Oscolai continues, “There is still a market for Fast Ethernet. One of its advantages is that it can cover a slightly longer range than Gigabit. And they do remain popular for longer-range connections. We recommend Gigabit systems for connections up to 3,000 feet and Fast Ethernet goes up to 6,000 feet. But the trend is migrating from Fast to Gigabit Ethernet, and the shift has been happening for the past two or three years.”
The business side
Both of these FSO equipment providers have expanded their business horizons over the past couple years. Canon established a partnership with Molex Premise Networks (www.molexpn.com) two years ago, and is using Molex’s reach to distribute its products in many parts of the world. In 2007, it also introduced the Canobeam DT-150 HD transceiver, to address the dramatic growth in HDTV sports and entertainment productions, as well as the need for permanent HD and SD video links at broadcast facilities.
The DT-150 provides bidirectional, uncompressed 1.5-Gbit/sec transmission of embedded digital video, audio, and camera-control signals on a single stream without delay, the company says. It can also relay embedded video from multiple cameras or other video sources, along with embeddedreturn video and audio to the camera operator, camera-control signals, and robotic camera-control data.
“HD is such a common factor in everybody’s lives now, especially at most broadcast facilities,” Tubbs says. “By seamlessly providing users with affordable, wireless, point-to-point uncompressed digital transmissions, the DT-150 HD Canobeam is playing a major role in revolutionizing the broadcast industry as the transition to HDTV accelerates.”
Lightpointe’s major story of the past couple years has been its financial turnaround. The company filed Chapter 11 bankruptcy in mid-2006. “Since that time, we have been working to put a financial structure in place,” Oscolai says. “Throughout Chapter 11, we remained in business, continuing to manufacture and sell FSO products. And we have experienced quite satisfactory sales goals over that time.”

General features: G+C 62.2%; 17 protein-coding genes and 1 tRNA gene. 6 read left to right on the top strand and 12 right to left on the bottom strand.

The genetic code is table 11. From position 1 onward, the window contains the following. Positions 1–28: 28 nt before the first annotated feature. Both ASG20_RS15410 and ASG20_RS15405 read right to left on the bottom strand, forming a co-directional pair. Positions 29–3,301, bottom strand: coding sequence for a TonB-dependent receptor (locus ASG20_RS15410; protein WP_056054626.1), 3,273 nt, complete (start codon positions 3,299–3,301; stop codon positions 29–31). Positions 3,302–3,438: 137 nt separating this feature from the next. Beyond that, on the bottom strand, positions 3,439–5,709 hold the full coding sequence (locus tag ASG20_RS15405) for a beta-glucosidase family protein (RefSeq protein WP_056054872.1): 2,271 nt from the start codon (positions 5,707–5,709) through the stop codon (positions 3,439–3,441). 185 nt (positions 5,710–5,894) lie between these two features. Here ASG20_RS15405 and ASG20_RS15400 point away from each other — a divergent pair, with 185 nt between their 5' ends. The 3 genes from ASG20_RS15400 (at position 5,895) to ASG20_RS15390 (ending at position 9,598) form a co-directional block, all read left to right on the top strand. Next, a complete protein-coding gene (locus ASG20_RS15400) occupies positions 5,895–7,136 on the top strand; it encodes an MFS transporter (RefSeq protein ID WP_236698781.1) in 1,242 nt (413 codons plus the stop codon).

Oscolai adds, “Following the restructuring, we looked at the business and analyzed what worked well and what could be improved. One thing was very clear: pricing limited the market that we could address. The typical customer for FSO equipment is the IT manager for a large or medium enterprise. With the right price point, that becomes a very attractive option. It is a price-sensitive market and we aggressively pursue theenterprise market.”
In March 2007, the company dropped the price of its FlightStrata 155E and FlightStrata G systems to $12,900 and $14,900, respectively. The company said that represented an average drop of $9,200 per system, and at the time said it was for March 2007 only. In May, Lightpointe announced reductions in list prices for those two product lines as well as the FlightLine 100 and FlightLite 100E systems.
System Support Solutions’ Schoon says, “The biggest news in the FSO industry is Lightpointe slashing its prices.” He says competitive pricing is one of three musts for FSO system providers’ successful strategies. The other components of a successful business model, he says, are to have staff knowledgeable and committed to FSO, and to offer the latest technology—in particular, autotracking, which is the transceivers’ ability to self-align. Not all systems have the capability, but those that do not reportedly are not selling well.
On the rise
FSO technology has, to a great degree,stabilized in the past few years. The challenges posed by fog and otherenvironmental conditions are now well known and can be planned for (or against). From all reports, the market for this technology is significant and worldwide. Integrators are seeing revenues rise while users’ throughput rates do the same.
PATRICK McLAUGHLIN is chief editor of Cabling Installation & Maintenance.